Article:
Sports Staff Writer
It is a few hours before the start of the big game. The entire team hangs out in the locker room trying to get out all of the pre-game jitters. Coaches frantically figure out the game-plan and try to figure out the opposing team’s weaknesses. Standing behind the scenes and being ready to help with the physical aspect of getting into the gameday mindset is one of the key players in all of this madness — the athletic training staff.
Men and women infused into the coaching staff at UNC Asheville, who may not necessarily have a big say in the plays being made, play a huge part in how a player will execute those drills. They keep the athletes at peak performance, and they are the people who have to give the red card and sit a player out.
Tim White holds the position of head athletic trainer on campus. In his eighth year at UNCA, he observes every possible aspect of the athletic training program.
“We oversee the prevention of injuries, we will do the evaluation if there is an injury,” White said. “We will make up a return-to-play program for injured individuals and work with our team physicians on a regular basis to make sure we are providing the appropriate medical care we need to.”
Paige Trent, the senior women’s soccer captain, works with the athletic training team throughout the soccer season. Trent said their warm hearts keep the teams going during tough times. The skills the public does not see is the backbone to every sports team on campus.
“Our trainers do a lot of the behind the scenes help, taping, stretching, wrapping — the things happening before training sessions and before games people don’t necessarily see,” Trent said. “Most of us wouldn’t be playing to our full potential without them.”
Mathes Mennell, the men’s soccer coach, is a big proponent of the athletic training team.
“Athletic trainers are responsible for all facets of our student athletes well being. They serve as the clearinghouse for all aspects of their health,” Coach Mennell said. “They are at every practice and during the championship portion of the year and they are usually at every team function.”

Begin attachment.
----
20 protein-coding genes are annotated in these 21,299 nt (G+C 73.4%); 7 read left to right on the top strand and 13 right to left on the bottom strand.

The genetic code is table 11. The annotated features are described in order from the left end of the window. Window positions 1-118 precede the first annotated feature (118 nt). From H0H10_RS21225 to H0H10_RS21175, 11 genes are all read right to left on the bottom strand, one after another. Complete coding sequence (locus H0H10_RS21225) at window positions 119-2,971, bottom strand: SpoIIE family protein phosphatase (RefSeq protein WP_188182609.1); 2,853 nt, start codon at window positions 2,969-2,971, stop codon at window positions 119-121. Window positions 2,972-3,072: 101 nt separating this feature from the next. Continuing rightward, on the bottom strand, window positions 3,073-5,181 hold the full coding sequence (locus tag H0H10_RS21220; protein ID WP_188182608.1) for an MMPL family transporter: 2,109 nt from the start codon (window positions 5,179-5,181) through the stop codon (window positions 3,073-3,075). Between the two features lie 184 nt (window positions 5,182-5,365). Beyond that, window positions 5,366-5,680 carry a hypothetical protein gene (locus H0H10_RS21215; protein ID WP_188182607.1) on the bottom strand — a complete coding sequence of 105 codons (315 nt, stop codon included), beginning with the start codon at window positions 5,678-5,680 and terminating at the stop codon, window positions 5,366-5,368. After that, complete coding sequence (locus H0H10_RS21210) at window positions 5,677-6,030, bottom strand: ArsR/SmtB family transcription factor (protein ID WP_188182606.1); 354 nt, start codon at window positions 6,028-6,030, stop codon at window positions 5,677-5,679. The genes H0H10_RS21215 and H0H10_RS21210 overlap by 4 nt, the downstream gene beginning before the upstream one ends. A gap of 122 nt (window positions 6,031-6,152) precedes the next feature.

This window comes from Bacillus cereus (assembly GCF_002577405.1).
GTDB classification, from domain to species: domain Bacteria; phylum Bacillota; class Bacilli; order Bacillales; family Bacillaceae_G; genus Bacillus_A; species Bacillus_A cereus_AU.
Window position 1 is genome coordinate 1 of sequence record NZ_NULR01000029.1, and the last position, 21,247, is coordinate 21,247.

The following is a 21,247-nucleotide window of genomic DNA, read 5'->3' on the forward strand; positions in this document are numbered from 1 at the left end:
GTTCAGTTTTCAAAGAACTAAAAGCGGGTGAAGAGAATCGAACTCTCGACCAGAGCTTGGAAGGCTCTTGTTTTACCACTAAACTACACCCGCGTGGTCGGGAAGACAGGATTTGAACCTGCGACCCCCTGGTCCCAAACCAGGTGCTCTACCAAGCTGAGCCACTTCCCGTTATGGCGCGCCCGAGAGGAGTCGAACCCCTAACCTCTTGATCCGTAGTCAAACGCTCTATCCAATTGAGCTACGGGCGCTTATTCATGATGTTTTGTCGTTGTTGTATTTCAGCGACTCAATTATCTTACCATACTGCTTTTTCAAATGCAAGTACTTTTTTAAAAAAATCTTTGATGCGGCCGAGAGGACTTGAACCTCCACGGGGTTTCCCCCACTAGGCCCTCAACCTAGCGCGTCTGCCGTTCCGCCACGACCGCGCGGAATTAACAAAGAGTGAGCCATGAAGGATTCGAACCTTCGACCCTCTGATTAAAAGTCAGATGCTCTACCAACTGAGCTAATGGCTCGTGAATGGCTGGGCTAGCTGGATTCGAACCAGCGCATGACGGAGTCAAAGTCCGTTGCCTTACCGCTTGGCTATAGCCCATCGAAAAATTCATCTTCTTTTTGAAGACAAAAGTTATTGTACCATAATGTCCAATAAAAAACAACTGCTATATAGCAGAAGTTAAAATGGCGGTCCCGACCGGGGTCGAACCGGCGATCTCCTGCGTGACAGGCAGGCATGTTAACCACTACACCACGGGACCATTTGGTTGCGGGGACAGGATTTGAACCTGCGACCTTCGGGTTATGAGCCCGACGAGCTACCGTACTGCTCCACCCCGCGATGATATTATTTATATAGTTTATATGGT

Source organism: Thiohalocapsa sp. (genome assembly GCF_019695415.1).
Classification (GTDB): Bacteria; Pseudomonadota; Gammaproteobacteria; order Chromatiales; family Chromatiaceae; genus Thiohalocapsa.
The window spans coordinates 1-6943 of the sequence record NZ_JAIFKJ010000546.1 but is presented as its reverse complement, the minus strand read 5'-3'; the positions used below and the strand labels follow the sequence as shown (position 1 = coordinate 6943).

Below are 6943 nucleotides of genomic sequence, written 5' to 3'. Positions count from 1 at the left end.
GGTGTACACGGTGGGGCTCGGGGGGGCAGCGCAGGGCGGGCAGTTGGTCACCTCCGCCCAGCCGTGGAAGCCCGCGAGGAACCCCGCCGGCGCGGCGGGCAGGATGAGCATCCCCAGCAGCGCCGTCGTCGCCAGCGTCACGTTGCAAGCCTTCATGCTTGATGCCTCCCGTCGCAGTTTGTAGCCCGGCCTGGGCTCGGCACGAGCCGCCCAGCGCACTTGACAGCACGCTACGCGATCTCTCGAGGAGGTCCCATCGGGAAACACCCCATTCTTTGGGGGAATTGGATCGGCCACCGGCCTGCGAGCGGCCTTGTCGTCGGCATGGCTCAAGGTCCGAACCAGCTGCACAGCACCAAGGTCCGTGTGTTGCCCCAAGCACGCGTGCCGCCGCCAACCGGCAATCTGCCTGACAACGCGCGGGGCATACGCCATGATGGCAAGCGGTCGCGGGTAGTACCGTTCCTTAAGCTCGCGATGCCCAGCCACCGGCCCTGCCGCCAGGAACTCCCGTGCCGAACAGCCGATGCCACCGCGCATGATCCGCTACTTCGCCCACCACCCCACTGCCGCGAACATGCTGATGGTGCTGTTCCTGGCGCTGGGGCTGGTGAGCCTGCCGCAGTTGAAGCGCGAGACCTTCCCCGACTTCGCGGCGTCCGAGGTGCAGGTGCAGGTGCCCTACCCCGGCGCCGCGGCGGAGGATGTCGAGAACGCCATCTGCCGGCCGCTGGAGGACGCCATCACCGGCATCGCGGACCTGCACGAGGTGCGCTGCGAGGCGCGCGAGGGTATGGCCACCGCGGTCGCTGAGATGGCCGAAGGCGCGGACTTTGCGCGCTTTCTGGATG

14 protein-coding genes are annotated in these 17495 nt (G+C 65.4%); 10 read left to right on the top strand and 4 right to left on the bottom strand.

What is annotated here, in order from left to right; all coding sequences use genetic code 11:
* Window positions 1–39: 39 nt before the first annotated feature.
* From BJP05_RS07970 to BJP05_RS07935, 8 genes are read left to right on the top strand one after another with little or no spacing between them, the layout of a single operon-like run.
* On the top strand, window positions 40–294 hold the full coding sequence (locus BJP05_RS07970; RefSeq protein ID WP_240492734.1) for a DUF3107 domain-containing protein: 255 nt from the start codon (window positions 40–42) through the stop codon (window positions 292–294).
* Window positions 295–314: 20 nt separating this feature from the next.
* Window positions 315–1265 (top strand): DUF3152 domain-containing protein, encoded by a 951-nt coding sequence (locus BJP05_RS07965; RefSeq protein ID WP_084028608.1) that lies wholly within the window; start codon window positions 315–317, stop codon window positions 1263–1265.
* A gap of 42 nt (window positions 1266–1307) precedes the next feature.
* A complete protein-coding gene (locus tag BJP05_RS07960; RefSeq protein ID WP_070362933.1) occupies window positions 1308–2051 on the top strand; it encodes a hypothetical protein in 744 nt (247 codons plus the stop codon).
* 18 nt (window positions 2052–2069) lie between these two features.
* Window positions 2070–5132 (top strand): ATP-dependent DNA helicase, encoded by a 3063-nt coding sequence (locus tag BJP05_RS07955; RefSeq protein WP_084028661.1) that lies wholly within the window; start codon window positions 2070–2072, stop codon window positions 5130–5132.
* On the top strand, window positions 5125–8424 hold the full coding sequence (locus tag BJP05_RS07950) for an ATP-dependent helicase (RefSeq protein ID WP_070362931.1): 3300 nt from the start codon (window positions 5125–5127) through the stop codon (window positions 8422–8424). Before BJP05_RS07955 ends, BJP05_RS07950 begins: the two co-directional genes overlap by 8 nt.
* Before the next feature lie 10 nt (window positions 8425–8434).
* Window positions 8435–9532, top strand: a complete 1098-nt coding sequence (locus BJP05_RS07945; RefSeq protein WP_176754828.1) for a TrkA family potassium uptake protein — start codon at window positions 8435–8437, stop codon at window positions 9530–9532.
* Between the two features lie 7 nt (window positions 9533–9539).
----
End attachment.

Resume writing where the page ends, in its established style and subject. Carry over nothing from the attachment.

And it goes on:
Heather Mohler, one of the assistant athletic trainers on campus, is a six year athletic training veteran and has been working on UNCA’s campus for four of those years.
Mohler said many aspects go into working with a Division I sports team. The athletic trainers work as contact points for all of the clinicians working with or on the players.
“We work with the physical therapists to administer and carry out post-surgical rehabs,” Mohler said. “We work on concussion protocols and working on emergency action plans in case there is a situation on the floor, just making sure the athlete gets the appropriate care.”
The athletic trainers try their hardest to give the player what they need on-site, but sometimes they do not have the skills or equipment to do what the player needs in the moment.
“We may not be able to do everything, but we work closely with other professionals to make sure they get the care they need,” Mohler said. “We are kind of the first point of contact for the players then refer them to wherever they need to go.”
Michelle Demko, the women’s soccer coach, talks about the communication with the athletic trainers — an extremely detailed daily occurrence.